A Story over a cup: Computers, eWeights and the ever-expanding waistline

Published 2:10 pm Monday, January 14, 2019

By Michael Cole


I love computers.

They are my livelihood. I develop websites, operate social media for various organizations and businesses; I play games and keep up with friends and events.

I hate computers.

They freeze up at the worst possible moment. They shut down; they eat files; they lose files; they are probably the reason for global warming and why the Houston Texans lose important games.

Because of my profession, I end up sitting in front of the little boxes of Satan for several hours each weekday.

It is not a bad gig. Until it is.

Just recently I had written a 7500-word article that a publisher needed. It was a work of art, it was wonderful.

It was eaten by the computer.

I can only imagine the meetings that people had when developing and marketing computers.

IBM probably planned this years ago.

I can see it now, IBM was never about computers. They got into it because they had probably originally invested in a series of home exercise equipment but had noticed that the television market was too crowded.

IBM Executive: How do we maximize our dumbbell market share?

Sales Consultant: My thoughts would be to create a need for people to want to buy little weights on sticks.

IBM: Why would they when they have the outside, sunshine and long walks on the beach?

Sales Consultant: We have to create a need for them to stay in a seated spot for hours on end. Not moving, just packing on the weight.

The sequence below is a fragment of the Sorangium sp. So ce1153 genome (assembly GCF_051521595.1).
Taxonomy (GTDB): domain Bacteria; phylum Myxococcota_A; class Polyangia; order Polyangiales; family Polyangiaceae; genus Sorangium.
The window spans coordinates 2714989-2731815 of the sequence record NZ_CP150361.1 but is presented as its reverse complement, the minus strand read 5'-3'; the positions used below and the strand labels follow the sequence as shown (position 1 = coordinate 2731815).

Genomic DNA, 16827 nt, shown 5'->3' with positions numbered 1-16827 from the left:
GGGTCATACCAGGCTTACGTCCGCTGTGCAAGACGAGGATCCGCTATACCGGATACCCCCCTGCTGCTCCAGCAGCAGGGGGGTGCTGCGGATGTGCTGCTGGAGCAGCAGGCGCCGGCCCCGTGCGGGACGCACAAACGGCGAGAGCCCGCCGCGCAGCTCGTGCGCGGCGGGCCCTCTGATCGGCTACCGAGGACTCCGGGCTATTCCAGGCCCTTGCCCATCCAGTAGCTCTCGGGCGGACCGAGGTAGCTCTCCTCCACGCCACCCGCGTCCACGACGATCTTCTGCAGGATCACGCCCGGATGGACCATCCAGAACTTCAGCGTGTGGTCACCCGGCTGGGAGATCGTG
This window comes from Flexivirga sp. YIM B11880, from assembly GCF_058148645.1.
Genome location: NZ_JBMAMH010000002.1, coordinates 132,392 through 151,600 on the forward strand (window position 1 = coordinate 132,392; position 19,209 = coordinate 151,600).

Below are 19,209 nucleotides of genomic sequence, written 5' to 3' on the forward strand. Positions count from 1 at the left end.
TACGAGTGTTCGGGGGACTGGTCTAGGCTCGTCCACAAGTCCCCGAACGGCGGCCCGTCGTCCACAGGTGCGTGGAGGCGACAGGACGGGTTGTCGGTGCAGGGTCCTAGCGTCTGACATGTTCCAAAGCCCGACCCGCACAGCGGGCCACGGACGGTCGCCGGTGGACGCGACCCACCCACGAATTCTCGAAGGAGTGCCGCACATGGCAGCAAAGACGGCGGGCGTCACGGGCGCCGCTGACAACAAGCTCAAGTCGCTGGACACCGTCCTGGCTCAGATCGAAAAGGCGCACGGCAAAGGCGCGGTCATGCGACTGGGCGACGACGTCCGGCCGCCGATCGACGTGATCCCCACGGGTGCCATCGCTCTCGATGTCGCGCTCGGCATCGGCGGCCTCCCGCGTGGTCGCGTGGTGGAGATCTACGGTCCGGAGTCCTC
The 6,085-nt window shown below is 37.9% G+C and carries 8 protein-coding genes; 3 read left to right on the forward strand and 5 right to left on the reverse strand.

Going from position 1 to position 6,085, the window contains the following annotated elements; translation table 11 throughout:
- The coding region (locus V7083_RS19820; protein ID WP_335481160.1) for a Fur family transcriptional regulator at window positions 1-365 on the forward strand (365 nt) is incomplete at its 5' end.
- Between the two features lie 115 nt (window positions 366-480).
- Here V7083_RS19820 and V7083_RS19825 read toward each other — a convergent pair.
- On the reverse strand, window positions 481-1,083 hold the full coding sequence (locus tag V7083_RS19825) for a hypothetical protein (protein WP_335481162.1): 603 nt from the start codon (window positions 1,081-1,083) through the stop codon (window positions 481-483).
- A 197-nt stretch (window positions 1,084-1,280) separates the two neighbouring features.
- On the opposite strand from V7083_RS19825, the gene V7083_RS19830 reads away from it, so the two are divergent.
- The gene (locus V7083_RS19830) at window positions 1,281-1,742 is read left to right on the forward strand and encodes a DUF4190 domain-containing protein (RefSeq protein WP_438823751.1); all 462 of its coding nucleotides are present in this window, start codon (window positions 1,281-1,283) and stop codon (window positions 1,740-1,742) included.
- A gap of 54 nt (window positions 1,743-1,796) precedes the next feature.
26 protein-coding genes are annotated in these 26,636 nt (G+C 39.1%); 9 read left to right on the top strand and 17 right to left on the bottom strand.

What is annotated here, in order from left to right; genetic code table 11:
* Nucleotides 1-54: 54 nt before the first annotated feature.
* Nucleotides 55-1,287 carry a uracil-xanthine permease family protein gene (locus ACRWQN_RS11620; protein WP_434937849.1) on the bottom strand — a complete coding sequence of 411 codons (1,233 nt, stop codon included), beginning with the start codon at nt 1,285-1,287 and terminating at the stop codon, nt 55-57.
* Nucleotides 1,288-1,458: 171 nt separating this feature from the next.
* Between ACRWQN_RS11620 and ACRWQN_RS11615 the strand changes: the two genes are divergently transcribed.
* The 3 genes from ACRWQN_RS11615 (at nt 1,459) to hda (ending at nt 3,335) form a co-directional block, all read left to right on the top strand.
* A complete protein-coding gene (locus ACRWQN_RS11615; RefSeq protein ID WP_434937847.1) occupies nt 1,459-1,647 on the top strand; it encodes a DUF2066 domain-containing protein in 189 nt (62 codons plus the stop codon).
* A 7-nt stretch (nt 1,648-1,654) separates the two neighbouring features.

IBM: Televisions?

Sales Consultant: No, that market is tapped out. Besides, people can still be active in front of a television. Haven’t you seen Richard Simmons?

IBM: So we need a device that will cause people to just sit in front of it, doing nothing, while they eat and gain weight?

Sales Consultant: Exactly!

And so began the many attempts on the road to IBM taking a commanding lead on the dumbbell market.

There were probably several iterations by the sales team before the first IBM PC came out.

Plastic Hamster cages where you could watch the little critters run around, eat wood and run on a wheel.

Unfortunately, people had to feed and water them, so that meant that they would leave the hamster cages and invariably walk to the pet store for more.

Then there were the lava lamps. Little known fact, it was discovered when my great-great uncle left a mayonnaise jar out on the stove to long and the lumps turned green and started to dance around in the jar.

He saw it under the stove light and wondered if placing a colored light underneath made it look pretty, so he decided to sell a few.

He was a great inventor, just horrible at forgetting to patent things.

You would think after inventing Cole-Slaw, he would have learned.

But they quickly realized that people were bored with them.

In a stroke of genius, a sales guy was watching Television while typing and the light bulb went off.

I mean he had an idea. The light stayed on.

He thought, “What if we plug a typewriter to a TV and let them type and play games on it?

And so, the first PC was born.

And our waistlines were never the same again.

IBM was genius at then marketing them for business, so people at work were forced to sit down there all day too. And the pounds piled on, while the inches expanded.

And today, people are more obsessed than ever with home exercise devices.

Well, that is my story today over my cup of coffee, if you excuse me, my app has told me it is time to add weights to the iDumb and lift some e-Weights.


Michael Cole is a syndicated columnist that when he is not writing, he is plotting global domination. You can follow him at www.storyoveracup.com